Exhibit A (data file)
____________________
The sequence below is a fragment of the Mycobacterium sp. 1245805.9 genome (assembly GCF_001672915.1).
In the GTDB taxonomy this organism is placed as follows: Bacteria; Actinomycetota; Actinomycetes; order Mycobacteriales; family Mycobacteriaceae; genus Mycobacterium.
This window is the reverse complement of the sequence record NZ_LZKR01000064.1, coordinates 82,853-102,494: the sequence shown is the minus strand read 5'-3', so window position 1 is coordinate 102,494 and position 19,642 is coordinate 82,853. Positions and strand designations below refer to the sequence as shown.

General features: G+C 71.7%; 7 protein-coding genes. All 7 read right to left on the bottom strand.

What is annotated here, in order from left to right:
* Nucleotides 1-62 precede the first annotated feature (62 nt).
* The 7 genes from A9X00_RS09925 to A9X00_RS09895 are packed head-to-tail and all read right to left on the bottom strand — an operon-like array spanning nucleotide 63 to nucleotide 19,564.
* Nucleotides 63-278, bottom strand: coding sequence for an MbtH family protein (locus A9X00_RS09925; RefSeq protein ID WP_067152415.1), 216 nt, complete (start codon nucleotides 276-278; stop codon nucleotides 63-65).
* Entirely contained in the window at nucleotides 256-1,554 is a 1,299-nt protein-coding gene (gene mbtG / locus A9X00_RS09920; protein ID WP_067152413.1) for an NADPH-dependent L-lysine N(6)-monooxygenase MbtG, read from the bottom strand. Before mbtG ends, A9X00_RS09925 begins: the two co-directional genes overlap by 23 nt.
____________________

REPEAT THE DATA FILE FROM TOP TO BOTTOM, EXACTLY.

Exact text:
The sequence below is a fragment of the Mycobacterium sp. 1245805.9 genome (assembly GCF_001672915.1).
In the GTDB taxonomy this organism is placed as follows: Bacteria; Actinomycetota; Actinomycetes; order Mycobacteriales; family Mycobacteriaceae; genus Mycobacterium.
This window is the reverse complement of the sequence record NZ_LZKR01000064.1, coordinates 82,853-102,494: the sequence shown is the minus strand read 5'-3', so window position 1 is coordinate 102,494 and position 19,642 is coordinate 82,853. Positions and strand designations below refer to the sequence as shown.

General features: G+C 71.7%; 7 protein-coding genes. All 7 read right to left on the bottom strand.

What is annotated here, in order from left to right:
* Nucleotides 1-62 precede the first annotated feature (62 nt).
* The 7 genes from A9X00_RS09925 to A9X00_RS09895 are packed head-to-tail and all read right to left on the bottom strand — an operon-like array spanning nucleotide 63 to nucleotide 19,564.
* Nucleotides 63-278, bottom strand: coding sequence for an MbtH family protein (locus A9X00_RS09925; RefSeq protein ID WP_067152415.1), 216 nt, complete (start codon nucleotides 276-278; stop codon nucleotides 63-65).
* Entirely contained in the window at nucleotides 256-1,554 is a 1,299-nt protein-coding gene (gene mbtG / locus A9X00_RS09920; protein ID WP_067152413.1) for an NADPH-dependent L-lysine N(6)-monooxygenase MbtG, read from the bottom strand. Before mbtG ends, A9X00_RS09925 begins: the two co-directional genes overlap by 23 nt.